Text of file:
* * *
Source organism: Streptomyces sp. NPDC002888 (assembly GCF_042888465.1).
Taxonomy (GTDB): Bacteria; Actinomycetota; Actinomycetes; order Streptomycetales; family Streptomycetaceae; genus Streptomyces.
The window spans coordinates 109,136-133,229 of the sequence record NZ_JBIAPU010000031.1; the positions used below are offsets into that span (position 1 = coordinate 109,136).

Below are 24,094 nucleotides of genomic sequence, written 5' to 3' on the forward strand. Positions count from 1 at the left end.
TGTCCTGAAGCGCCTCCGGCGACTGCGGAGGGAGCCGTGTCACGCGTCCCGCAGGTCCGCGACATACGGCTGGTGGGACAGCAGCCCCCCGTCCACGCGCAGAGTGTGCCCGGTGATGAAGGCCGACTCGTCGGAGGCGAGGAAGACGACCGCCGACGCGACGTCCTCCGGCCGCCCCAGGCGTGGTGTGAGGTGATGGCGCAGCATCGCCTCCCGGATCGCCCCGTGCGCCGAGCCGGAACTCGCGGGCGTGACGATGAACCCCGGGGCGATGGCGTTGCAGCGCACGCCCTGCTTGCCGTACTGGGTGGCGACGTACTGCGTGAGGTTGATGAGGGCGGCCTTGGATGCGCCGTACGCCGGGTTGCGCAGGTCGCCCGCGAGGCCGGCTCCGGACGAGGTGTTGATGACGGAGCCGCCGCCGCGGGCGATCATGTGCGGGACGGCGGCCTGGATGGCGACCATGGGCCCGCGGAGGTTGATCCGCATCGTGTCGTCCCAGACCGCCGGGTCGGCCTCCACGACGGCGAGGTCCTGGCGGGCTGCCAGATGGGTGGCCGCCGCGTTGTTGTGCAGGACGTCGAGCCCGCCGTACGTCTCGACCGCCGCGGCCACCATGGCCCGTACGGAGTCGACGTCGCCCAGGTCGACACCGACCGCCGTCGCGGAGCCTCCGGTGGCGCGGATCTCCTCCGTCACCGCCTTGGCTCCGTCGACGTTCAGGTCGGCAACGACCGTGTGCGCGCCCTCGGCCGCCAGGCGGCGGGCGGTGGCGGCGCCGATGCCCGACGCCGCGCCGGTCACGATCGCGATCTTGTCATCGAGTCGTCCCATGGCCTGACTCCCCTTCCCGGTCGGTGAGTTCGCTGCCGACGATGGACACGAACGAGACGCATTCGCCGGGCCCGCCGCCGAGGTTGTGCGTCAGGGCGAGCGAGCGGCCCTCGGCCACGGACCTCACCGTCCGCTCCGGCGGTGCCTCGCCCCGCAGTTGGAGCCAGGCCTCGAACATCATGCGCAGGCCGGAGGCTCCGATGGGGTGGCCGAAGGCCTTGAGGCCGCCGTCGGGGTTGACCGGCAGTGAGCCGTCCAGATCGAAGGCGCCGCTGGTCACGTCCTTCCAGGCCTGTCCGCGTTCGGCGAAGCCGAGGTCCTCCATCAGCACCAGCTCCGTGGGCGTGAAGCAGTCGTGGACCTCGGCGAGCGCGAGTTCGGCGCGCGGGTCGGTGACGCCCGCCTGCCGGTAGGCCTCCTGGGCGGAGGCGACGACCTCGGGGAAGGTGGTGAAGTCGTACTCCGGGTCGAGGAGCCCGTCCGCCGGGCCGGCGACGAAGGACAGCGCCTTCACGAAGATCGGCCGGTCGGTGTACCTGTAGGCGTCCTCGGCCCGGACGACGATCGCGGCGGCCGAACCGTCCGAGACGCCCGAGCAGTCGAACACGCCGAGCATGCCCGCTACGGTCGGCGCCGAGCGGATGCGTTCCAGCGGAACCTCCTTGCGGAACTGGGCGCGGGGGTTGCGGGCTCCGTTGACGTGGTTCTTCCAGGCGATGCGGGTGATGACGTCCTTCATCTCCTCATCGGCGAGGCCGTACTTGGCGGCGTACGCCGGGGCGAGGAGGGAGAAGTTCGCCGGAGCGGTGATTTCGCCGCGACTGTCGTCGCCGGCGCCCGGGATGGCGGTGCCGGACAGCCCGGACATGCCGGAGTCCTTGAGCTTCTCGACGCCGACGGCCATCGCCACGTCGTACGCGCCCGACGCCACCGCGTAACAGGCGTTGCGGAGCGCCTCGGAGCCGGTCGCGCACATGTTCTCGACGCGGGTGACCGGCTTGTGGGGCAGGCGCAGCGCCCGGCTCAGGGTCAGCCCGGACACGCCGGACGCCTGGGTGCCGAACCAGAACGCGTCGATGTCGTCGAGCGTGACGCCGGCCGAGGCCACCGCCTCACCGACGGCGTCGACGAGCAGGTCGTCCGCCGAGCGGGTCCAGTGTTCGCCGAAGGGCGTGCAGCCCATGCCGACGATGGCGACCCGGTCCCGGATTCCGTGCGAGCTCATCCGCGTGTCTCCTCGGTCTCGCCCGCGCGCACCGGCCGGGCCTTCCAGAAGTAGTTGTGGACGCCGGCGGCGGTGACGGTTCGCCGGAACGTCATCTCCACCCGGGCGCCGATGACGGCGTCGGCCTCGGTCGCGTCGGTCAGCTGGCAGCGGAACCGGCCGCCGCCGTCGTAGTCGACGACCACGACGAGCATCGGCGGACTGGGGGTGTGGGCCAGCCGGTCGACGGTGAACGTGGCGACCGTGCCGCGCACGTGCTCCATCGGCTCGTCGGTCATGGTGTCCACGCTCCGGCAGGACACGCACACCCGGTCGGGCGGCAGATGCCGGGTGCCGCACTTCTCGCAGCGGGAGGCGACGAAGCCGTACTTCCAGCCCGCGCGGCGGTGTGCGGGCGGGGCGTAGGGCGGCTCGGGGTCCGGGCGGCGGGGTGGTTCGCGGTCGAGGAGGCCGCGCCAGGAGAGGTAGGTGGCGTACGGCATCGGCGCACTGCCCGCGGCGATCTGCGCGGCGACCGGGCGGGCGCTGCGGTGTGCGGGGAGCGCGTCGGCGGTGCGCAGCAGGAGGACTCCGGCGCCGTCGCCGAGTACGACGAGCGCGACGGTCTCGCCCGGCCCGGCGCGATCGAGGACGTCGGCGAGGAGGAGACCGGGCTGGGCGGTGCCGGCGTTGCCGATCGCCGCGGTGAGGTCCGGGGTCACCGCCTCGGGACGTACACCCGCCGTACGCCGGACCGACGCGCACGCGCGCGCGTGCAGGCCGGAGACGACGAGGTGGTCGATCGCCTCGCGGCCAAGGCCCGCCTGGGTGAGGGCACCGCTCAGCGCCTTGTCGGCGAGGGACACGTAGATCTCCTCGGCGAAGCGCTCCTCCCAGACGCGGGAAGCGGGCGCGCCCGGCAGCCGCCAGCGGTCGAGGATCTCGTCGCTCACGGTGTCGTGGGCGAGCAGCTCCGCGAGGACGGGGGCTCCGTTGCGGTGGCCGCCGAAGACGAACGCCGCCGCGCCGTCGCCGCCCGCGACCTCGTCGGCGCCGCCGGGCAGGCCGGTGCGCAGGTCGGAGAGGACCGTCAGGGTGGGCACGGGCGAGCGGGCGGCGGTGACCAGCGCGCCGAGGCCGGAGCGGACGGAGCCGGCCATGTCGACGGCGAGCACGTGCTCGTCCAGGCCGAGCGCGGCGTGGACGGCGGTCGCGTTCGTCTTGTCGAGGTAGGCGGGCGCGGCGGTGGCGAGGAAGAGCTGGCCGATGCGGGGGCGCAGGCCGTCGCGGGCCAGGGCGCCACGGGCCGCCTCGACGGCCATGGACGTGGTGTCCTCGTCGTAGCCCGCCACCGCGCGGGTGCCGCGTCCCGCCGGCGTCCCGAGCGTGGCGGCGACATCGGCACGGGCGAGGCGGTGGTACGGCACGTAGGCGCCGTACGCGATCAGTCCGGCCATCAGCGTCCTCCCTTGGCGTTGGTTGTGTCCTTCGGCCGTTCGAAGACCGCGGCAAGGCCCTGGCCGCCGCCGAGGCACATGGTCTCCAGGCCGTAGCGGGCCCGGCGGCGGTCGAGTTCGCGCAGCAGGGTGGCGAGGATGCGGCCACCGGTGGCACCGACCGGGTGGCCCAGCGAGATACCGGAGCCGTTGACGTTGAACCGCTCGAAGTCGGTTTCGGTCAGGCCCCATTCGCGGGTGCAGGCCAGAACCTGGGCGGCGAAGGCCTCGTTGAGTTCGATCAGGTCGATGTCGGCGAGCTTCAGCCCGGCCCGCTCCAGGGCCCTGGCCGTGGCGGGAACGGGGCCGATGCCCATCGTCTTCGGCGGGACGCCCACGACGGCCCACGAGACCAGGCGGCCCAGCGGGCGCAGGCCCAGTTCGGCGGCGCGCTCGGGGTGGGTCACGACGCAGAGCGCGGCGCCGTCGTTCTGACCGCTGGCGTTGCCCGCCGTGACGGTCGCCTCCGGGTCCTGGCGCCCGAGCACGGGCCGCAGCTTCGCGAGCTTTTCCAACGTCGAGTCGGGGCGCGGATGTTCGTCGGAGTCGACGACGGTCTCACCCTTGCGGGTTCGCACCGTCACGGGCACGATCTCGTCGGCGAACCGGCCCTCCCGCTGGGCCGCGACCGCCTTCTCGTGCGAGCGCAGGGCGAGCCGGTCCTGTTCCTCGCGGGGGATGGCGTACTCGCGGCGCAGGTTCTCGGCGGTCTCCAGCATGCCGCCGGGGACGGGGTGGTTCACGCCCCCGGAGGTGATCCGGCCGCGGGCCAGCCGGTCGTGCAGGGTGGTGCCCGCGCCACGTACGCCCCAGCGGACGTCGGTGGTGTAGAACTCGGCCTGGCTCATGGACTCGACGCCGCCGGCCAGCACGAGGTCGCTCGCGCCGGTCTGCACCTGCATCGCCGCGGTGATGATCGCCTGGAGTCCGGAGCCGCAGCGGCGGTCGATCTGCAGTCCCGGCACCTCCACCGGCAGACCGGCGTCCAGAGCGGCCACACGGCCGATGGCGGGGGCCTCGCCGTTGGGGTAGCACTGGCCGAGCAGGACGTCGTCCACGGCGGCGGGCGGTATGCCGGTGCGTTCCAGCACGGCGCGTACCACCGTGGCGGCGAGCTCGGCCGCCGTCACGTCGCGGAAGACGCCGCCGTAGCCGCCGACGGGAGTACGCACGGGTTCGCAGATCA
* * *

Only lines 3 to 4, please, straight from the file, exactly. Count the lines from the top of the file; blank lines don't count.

The window spans coordinates 109,136-133,229 of the sequence record NZ_JBIAPU010000031.1; the positions used below are offsets into that span (position 1 = coordinate 109,136).

Below are 24,094 nucleotides of genomic sequence, written 5' to 3' on the forward strand. Positions count from 1 at the left end.